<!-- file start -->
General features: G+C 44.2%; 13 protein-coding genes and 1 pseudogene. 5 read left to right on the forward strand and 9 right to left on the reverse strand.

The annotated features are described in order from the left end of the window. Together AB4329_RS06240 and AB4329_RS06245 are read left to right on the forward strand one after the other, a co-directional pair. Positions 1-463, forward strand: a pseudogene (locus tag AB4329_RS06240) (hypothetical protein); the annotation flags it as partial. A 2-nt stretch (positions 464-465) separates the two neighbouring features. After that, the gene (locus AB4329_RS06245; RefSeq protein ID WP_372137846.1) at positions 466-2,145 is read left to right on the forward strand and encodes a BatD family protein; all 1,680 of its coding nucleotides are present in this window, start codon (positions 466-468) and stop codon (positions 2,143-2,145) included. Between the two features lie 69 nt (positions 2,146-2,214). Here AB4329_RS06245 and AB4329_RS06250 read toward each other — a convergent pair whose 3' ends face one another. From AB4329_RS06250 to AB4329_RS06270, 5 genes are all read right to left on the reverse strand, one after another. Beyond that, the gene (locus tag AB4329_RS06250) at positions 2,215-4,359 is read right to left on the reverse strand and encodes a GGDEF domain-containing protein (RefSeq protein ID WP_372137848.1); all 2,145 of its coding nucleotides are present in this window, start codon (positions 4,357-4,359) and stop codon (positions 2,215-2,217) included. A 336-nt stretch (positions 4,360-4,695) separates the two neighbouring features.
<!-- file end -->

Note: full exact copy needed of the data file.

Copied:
General features: G+C 44.2%; 13 protein-coding genes and 1 pseudogene. 5 read left to right on the forward strand and 9 right to left on the reverse strand.

The annotated features are described in order from the left end of the window. Together AB4329_RS06240 and AB4329_RS06245 are read left to right on the forward strand one after the other, a co-directional pair. Positions 1-463, forward strand: a pseudogene (locus tag AB4329_RS06240) (hypothetical protein); the annotation flags it as partial. A 2-nt stretch (positions 464-465) separates the two neighbouring features. After that, the gene (locus AB4329_RS06245; RefSeq protein ID WP_372137846.1) at positions 466-2,145 is read left to right on the forward strand and encodes a BatD family protein; all 1,680 of its coding nucleotides are present in this window, start codon (positions 466-468) and stop codon (positions 2,143-2,145) included. Between the two features lie 69 nt (positions 2,146-2,214). Here AB4329_RS06245 and AB4329_RS06250 read toward each other — a convergent pair whose 3' ends face one another. From AB4329_RS06250 to AB4329_RS06270, 5 genes are all read right to left on the reverse strand, one after another. Beyond that, the gene (locus tag AB4329_RS06250) at positions 2,215-4,359 is read right to left on the reverse strand and encodes a GGDEF domain-containing protein (RefSeq protein ID WP_372137848.1); all 2,145 of its coding nucleotides are present in this window, start codon (positions 4,357-4,359) and stop codon (positions 2,215-2,217) included. A 336-nt stretch (positions 4,360-4,695) separates the two neighbouring features.